scopes: ["openid", "profile"]

 * Scopes you add here will be used to request a token from Azure AD to be used for accessing a protected resource.
 * To learn more about how to work with scopes and resources, see: 
const tokenRequest = {
    scopes: [...apiConfig.scopes],

ASP.Net Web API sample

This sample project is derived from this ADFS Web API project. The Web API project was extended to support CORS request for the SPA client. Guidance for enable CORS is here. The complete web API sample is here. Find the following entries in the web.config file and replace it with your web API registration info. Use the web API’s Relying party Identifier for the “ida:Audience” value and fill in the FQDN name of your ADFS Server for the “ida:AdfsMetadataEndpoint” value.

    <add key="ida:Audience" value="https://localhost:44320" />
    <add key="ida:AdfsMetadataEndpoint" value="https://[Enter your AD FS hostname]/federationmetadata/2007-06/federationmetadata.xml" />

The sample uses ActiveFederationServicesBearerAuthentication middleware to integrate with ADFS Authentication.

using Microsoft.Owin.Security.ActiveDirectory;
using Owin;
using System.Configuration;
using System.IdentityModel.Tokens;

namespace TodoListService
    public partial class Startup
        // For more information on configuring authentication, please visit
        public void ConfigureAuth(IAppBuilder app)
                new ActiveDirectoryFederationServicesBearerAuthenticationOptions
                    MetadataEndpoint = ConfigurationManager.AppSettings["ida:AdfsMetadataEndpoint"],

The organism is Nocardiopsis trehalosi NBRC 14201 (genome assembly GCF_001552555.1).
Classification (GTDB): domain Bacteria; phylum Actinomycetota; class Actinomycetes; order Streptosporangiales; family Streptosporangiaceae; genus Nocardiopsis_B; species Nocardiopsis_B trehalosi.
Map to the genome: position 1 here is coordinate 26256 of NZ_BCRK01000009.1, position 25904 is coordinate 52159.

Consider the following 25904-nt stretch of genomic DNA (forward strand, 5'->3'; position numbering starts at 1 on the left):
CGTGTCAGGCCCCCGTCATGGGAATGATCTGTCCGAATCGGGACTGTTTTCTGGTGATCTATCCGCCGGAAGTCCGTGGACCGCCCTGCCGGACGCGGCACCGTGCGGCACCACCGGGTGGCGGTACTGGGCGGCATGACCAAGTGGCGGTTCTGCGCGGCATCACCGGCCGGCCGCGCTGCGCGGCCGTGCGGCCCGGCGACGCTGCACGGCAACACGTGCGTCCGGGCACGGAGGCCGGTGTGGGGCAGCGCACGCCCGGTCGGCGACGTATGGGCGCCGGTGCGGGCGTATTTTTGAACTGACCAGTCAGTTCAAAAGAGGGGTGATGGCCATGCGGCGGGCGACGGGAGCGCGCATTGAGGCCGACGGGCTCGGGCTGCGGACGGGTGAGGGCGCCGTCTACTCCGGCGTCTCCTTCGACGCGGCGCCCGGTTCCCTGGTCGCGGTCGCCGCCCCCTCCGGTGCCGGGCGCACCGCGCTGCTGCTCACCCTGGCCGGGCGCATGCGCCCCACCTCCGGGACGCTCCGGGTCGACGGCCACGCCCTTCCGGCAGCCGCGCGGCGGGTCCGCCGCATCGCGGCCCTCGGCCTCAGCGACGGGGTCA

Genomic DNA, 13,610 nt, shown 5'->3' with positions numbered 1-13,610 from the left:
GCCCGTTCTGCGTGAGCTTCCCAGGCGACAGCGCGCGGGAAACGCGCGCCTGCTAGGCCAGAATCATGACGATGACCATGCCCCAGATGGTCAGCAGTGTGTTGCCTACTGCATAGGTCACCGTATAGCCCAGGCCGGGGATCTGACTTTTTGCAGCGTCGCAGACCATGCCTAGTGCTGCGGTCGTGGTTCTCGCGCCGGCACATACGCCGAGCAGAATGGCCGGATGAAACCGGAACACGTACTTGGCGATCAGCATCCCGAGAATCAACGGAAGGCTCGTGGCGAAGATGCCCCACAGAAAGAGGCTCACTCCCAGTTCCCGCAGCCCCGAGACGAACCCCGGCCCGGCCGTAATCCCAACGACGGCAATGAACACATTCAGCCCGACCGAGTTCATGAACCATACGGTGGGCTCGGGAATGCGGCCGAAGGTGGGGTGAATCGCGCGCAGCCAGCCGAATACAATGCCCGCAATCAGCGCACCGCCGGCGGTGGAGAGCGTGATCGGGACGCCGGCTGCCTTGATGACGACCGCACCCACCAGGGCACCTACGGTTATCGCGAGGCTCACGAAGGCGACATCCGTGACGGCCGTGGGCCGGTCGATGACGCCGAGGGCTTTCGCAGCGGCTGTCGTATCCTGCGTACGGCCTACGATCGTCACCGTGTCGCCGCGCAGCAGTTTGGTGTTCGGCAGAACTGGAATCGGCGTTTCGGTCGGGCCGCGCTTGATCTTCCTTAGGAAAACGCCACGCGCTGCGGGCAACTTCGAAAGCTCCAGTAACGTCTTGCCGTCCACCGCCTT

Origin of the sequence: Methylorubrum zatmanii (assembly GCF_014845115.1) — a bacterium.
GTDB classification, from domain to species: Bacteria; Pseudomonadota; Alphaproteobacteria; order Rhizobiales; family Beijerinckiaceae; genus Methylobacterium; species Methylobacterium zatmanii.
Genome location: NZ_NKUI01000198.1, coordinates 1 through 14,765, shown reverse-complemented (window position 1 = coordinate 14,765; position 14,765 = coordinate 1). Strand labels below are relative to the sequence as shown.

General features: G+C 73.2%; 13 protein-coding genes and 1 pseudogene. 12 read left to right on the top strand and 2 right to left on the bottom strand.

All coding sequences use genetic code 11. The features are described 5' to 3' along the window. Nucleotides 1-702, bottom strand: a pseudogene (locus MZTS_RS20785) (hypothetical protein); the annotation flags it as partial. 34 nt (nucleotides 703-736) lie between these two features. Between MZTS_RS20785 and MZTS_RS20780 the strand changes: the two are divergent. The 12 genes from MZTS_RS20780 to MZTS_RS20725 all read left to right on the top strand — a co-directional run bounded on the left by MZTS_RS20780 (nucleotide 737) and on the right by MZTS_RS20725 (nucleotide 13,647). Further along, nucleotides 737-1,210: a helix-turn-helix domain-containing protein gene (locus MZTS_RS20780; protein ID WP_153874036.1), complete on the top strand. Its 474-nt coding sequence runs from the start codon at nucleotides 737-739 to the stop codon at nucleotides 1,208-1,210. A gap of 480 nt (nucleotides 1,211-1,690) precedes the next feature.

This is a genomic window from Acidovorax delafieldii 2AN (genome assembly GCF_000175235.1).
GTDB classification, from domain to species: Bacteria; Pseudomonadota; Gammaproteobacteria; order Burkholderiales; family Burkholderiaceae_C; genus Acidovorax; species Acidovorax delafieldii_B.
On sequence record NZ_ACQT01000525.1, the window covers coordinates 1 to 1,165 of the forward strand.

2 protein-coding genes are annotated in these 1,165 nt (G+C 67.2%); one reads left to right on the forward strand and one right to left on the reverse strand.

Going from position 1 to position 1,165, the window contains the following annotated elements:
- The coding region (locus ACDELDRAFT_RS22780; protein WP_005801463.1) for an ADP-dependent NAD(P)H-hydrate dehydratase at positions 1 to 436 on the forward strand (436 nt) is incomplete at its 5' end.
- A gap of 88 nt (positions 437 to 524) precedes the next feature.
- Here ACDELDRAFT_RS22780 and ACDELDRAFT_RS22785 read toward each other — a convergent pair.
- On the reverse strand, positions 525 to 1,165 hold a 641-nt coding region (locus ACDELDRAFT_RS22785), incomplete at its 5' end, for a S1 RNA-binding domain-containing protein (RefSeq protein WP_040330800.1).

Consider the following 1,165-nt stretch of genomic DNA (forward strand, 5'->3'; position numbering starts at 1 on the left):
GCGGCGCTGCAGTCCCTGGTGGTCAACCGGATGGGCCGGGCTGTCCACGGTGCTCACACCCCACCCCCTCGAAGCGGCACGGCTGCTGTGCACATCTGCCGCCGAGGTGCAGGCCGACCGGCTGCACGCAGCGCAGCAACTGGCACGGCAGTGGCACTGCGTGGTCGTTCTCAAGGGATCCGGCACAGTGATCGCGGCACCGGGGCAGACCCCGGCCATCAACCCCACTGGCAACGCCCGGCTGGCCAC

TokenValidationParameters = new TokenValidationParameters()
                        SaveSigninToken = true,
                        ValidAudience = ConfigurationManager.AppSettings["ida:Audience"]


I decorate the controller with the following attribute to enable CORS request for the controller’s methods:

    [EnableCors(origins: "http://localhost:3000", headers: "*", methods: "*")]
    public class ValuesController : ApiController

Running the sample projects

  1. Build and run the web API. It will open a browser and navigate to https://localhost:44321/
  2. Run the SPA application: npm install followed by npm start to start the node server
  3. Open a web browser and navigate to http://localhost:3000/
  4. Click ‘Sign-in’ button on top right to sign in with your account at the ADFS sign in page
  5. If sign in is successful the page should display the signed-in name, id token, and access token (this is not the web API access token)
  6. Click the ‘Call API’ button and it should display the Access Token for the web API and the response from the web API as followed:

4 Thoughts to “MSAL.JS SPA client performing Authorization Code Grant flow to ADFS 2019”

  1. Danny Wang

    I changed the code a little bit to authenticate against AAD, however, i found the AAD oauth2.0 token endpoint not suport CORS, so the response with the fetched access token was blocked by browser. I wonder how to enable CORS for AAD token endpoint. BTW, the app was registrated as SPA.

    1. Bac Hoang [MSFT]

      This blog is particular to ADFS and not Azure AD since there are steps required in ADFS but not Azure AD. If you register the app as a SPA app in Azure AD, make sure you use the corresponding redirect URL for SPA plaform. Otherwise you will get a CORS error.

  2. Sam

    Thanks for the post.
    Any ideas if this is possible on Windows server 2016 or does it need to be on Windows server 2019?

    I am currently fighting to get this to work for Windows server 2016 but feel like I am fighting a losing battle.

    1. Bac Hoang [MSFT]

      This will not work for ADFS 2016 since that server platform does not support CORS request.